A similar approach to a synthesis essay would be a compare and contrast piece where the subjects are laid out clearly and dissected into similarities and differences. A synthesis essay takes a different avenue - solidifying a position and defending it by providing, interpreting and incorporating legitimate sources. The whole point of this type of writing is to practice the ability to retain a confident grip on a set of ideals based on researched or provided facts.
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First things first, what does synthesis mean? Synthesis revolves around working with a mix of elements or ideas and implementing them into one whole. Within this context, you probably got an assignment that involves several texts, and the aim is to dissect them. Synthesis usually requires a thesis, an idea that the essay bases on to get the point across. Playing with this idea is instrumental to college success.
Choosing a Topic
Picking a good topic is essential to write a reasoned paper. Like a research paper, a topic cannot be too vague or too specific. There must be enough room for discussion. If it is too broad, forming a compelling argument could prove challenging. If it is too specific, there would not be sufficient breathing room. Topics that incite a disagreement are usually quite compelling because there is no right or wrong answer. Synthesis essay topic examples include, but are not limited to:
The thesis is the most important building block of your essay. It structures a claim and shows the most important points. A thesis is written after a thorough examination of sources and is supposed to establish a position that you are taking. An example of a thesis statement would look something like this:
"Minimum wage should be abolished because a perfect capitalist system allows the market to decide how much a good or a service is worth and employers need to compete for employees as much as they need to compete for profit."
Before you scurry off to write your bombastic, controversial point of view, you need to plan. Make sure you have a particular approach to an outline and you will not need to rewrite essay.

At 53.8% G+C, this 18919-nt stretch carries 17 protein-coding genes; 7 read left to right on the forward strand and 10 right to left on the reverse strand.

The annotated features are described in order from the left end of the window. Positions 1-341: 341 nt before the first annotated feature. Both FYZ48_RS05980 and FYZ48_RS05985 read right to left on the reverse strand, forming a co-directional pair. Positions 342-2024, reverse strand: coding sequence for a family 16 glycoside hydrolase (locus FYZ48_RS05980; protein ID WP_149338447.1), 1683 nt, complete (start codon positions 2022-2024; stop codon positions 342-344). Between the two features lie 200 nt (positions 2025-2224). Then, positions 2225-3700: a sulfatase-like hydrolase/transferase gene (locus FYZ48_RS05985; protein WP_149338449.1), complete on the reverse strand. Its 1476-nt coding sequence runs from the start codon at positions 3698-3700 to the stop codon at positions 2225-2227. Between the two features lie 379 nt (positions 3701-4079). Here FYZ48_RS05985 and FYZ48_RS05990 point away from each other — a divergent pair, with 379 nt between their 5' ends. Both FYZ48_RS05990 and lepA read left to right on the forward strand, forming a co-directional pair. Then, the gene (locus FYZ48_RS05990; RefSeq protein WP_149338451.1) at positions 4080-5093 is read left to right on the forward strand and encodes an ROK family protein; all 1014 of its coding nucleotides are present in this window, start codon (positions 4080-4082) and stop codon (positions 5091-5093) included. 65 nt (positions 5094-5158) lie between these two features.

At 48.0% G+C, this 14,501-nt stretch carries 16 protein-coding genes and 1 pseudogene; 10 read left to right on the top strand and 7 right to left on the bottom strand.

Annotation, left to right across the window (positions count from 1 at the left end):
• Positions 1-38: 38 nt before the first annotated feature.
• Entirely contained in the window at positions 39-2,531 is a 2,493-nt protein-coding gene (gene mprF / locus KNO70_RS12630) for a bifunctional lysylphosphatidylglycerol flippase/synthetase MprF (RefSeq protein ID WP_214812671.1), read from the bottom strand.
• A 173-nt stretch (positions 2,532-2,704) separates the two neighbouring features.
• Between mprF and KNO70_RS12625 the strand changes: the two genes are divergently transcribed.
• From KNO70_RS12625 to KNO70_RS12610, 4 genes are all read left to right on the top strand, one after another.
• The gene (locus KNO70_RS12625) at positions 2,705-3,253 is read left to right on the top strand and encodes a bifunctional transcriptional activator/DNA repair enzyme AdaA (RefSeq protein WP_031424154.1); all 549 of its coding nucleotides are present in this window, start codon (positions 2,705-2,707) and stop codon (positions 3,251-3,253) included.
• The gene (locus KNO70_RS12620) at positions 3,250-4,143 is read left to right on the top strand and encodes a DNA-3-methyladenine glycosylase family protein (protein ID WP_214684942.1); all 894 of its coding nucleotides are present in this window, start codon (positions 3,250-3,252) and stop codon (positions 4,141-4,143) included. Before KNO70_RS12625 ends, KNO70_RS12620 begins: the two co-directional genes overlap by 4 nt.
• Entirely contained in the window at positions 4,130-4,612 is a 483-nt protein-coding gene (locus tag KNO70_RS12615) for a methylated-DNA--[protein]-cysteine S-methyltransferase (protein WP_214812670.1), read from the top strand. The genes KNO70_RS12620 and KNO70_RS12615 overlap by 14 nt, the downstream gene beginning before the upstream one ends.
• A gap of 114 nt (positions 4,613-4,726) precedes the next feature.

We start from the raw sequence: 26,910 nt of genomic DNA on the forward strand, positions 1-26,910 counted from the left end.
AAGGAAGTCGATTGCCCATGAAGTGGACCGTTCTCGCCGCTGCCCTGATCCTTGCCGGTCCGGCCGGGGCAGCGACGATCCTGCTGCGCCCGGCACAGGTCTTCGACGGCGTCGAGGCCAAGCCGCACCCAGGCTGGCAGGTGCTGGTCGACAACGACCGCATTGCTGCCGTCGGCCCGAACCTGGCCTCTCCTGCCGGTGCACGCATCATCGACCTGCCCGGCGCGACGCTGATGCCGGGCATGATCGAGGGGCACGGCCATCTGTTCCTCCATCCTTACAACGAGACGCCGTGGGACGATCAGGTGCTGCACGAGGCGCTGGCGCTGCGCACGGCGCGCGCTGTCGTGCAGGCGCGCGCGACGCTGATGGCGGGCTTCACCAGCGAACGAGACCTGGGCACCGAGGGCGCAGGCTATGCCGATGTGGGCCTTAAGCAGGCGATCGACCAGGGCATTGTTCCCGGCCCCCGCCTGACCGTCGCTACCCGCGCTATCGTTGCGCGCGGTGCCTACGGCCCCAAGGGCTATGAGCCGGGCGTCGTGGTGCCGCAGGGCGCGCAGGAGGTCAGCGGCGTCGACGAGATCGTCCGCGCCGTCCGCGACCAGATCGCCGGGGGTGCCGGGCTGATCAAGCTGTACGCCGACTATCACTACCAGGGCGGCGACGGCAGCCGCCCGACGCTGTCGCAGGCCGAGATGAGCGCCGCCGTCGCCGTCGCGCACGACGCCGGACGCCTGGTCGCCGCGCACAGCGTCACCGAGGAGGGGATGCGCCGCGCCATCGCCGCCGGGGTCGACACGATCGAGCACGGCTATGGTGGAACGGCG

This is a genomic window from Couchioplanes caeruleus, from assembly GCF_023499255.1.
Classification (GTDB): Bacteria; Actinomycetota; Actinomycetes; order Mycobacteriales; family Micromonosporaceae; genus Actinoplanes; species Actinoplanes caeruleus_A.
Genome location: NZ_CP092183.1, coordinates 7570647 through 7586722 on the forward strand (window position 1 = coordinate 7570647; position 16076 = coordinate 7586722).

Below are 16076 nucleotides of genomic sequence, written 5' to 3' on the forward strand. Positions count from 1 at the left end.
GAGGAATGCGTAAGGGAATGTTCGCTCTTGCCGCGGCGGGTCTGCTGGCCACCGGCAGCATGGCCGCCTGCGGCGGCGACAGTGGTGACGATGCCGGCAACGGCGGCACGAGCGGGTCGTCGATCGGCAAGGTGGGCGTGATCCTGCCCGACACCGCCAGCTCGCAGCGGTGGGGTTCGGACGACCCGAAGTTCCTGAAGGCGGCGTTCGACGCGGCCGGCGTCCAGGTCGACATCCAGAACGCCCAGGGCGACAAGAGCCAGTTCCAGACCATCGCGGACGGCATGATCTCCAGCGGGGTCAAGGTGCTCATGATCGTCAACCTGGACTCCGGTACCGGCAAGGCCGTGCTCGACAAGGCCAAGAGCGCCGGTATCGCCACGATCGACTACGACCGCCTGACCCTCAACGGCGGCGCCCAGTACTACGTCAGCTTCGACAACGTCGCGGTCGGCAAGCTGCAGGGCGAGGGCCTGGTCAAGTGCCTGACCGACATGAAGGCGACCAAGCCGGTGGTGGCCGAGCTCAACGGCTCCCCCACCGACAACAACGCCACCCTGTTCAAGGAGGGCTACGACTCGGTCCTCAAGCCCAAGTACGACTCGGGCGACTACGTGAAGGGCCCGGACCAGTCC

An outline will help maintain the synthesis essay structure. Suppose you came up with your thesis statement already, and you have done enough research to solidify your claim. If the thesis statement has three parts, for example, divide the outline into three sections. Make sure that every part of the thesis proves the central claim. This type of generalization must be underlined in your essay as much as possible to make your case stronger. Be familiar with all of your sources and make sure you can analyze them, rather than summarize.
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This type of assignment is frequently used in the AP English Language and Composition class, which as you have probably noticed, is quite scrupulous. It requires a student to showcase a deeper understanding of the subject matter through analytical reading and writing. Being able to mold language into one’s favor is a critical skill within college application and everything after it.
When writing, try to focus on the main branches of the course: argument, synthesis and rhetorical analysis.
(The following is based on the course rubric)
Argument – Create a claim and find concrete supporting evidence. Attempt to convince the reader that you are right.
Synthesis – This is something we have been over. To synthesize means to collide multiple perspectives and then identify an agreement and a disagreement between sources. When multiple perspectives collide, your own begins to form.
Rhetorical Analysis – This is based mostly on the author and his intentions. To apply this method means to ask questions that investigate the author’s motive: Purpose, intended audience, audience appeal, and structure.